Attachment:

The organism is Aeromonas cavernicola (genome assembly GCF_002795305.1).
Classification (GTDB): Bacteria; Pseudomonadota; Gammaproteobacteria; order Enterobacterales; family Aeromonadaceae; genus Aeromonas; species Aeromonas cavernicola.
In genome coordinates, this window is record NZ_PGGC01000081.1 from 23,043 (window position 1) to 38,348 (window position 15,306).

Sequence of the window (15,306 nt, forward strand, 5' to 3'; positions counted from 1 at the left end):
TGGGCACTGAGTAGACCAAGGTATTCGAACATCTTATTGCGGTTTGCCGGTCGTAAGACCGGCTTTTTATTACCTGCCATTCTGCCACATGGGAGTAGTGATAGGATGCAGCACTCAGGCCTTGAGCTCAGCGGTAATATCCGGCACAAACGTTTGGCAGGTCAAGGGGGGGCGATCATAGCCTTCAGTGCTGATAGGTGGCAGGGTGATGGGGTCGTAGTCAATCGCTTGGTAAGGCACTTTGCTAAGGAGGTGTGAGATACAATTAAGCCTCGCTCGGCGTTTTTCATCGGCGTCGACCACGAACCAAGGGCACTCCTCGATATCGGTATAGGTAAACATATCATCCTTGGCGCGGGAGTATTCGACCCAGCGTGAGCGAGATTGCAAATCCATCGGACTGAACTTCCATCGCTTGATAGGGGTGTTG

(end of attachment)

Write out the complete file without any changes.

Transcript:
The organism is Aeromonas cavernicola (genome assembly GCF_002795305.1).
Classification (GTDB): Bacteria; Pseudomonadota; Gammaproteobacteria; order Enterobacterales; family Aeromonadaceae; genus Aeromonas; species Aeromonas cavernicola.
In genome coordinates, this window is record NZ_PGGC01000081.1 from 23,043 (window position 1) to 38,348 (window position 15,306).

Sequence of the window (15,306 nt, forward strand, 5' to 3'; positions counted from 1 at the left end):
TGGGCACTGAGTAGACCAAGGTATTCGAACATCTTATTGCGGTTTGCCGGTCGTAAGACCGGCTTTTTATTACCTGCCATTCTGCCACATGGGAGTAGTGATAGGATGCAGCACTCAGGCCTTGAGCTCAGCGGTAATATCCGGCACAAACGTTTGGCAGGTCAAGGGGGGGCGATCATAGCCTTCAGTGCTGATAGGTGGCAGGGTGATGGGGTCGTAGTCAATCGCTTGGTAAGGCACTTTGCTAAGGAGGTGTGAGATACAATTAAGCCTCGCTCGGCGTTTTTCATCGGCGTCGACCACGAACCAAGGGCACTCCTCGATATCGGTATAGGTAAACATATCATCCTTGGCGCGGGAGTATTCGACCCAGCGTGAGCGAGATTGCAAATCCATCGGACTGAACTTCCATCGCTTGATAGGGGTGTTG